I was really caught by surprise by the hills. I knew part of the course was on the South Downs Way, which I have run over before, so I arrogantly dismissed the “strenuous” rating by Endurance Life as being blown out of proportion. Hmph, how hard can a few rolling hills be?
Very hard. Lesson to be learned: never underestimate Endurance Life!! I kept up with some of the faster women for the first 15 km or so – maybe even up to 20 km – but after that it was downhill (or, er, uphill). The difficulty of the course meant that I was spending a lot more time on my legs than I had trained for and I was already hitting 2.5 hours at the halfway mark (13 miles). The molasses effect slowly but surely crept into my legs….
I chatted with a few other runners along the way, which helped, but by the time I got to 15 or 16 miles I was really struggling. I wasn’t drinking a lot of water and I couldn’t seem to get any food in me. Truth be told, I had thrown up my breakfast that morning before the race and I knew I really needed the calories or I would shut down! Even running through the desert in Namibia or the outback in Australia, I never lost my appetite. It was a strange thing to experience. Back to basics. Rule of the game is no matter what happens, keep moving forward. Sometimes, it is all you can do.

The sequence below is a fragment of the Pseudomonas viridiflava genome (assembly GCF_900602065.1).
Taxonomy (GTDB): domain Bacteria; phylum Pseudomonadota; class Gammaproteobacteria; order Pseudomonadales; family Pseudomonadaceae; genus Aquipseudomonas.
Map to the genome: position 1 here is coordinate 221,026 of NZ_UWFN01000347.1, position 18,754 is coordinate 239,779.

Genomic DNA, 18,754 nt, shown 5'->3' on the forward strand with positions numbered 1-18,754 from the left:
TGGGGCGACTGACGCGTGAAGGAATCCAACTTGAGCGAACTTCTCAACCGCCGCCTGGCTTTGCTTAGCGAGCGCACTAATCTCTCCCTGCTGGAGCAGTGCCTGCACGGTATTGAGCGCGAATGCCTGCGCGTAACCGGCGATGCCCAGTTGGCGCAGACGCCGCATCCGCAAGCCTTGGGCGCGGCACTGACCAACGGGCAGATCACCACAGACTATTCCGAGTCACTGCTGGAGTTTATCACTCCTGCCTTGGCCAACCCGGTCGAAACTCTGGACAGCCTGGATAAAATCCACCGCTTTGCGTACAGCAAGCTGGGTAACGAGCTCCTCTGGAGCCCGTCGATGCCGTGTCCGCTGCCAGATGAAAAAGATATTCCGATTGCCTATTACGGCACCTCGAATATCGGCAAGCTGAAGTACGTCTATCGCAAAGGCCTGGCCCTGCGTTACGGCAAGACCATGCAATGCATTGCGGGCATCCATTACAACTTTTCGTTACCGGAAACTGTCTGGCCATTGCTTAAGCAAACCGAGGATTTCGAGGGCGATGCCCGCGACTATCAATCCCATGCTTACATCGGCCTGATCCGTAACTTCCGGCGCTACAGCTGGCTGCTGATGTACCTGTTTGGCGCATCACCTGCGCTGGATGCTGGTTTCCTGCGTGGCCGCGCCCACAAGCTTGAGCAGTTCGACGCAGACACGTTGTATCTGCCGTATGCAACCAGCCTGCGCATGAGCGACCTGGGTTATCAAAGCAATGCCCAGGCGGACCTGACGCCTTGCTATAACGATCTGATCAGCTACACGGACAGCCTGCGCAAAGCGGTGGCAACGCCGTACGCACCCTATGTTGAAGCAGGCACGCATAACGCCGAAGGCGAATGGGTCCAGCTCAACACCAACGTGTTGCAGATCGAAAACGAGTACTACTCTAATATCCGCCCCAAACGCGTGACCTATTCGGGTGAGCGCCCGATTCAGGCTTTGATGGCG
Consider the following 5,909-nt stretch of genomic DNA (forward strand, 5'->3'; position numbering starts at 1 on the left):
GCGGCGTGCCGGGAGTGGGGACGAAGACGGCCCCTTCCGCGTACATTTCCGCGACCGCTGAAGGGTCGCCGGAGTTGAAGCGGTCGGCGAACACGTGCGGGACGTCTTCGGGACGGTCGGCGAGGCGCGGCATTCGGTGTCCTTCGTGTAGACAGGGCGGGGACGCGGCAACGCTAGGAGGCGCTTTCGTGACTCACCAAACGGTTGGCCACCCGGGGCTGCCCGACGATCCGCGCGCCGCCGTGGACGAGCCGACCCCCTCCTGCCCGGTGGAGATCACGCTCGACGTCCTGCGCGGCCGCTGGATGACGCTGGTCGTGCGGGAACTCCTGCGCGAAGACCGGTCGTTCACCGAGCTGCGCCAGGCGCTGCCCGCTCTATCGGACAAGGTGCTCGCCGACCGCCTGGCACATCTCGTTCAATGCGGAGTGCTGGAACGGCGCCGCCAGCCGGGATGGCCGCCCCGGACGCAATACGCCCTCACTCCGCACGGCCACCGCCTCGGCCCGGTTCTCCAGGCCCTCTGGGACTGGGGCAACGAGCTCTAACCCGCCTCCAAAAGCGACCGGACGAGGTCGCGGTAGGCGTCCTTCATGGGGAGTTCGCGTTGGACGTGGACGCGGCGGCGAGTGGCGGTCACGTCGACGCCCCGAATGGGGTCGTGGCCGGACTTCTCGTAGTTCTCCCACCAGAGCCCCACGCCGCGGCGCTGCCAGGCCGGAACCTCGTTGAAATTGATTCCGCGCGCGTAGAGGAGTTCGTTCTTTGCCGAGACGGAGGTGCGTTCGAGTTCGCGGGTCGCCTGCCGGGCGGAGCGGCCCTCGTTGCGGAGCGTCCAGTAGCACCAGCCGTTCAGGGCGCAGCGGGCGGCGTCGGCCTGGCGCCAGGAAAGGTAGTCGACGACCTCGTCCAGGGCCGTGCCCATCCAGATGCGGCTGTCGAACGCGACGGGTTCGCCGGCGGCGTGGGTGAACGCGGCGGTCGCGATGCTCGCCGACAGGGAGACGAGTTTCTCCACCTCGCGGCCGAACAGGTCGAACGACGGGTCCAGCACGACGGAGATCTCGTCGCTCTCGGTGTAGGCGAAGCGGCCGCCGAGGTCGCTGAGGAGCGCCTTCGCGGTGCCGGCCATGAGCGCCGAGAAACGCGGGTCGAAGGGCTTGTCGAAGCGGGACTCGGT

At this point, the 10km racers overlapped our course and this was probably the most demoralizing section of the race. I thought I was doing pretty well under the circumstances until all of a sudden these fresh, bouncy, FAST runners just blew by me with ease! It was like I was chugging along in the slow lane on the highway, running out of gas, being passed by formula one machines at break-neck speed. Oh dear.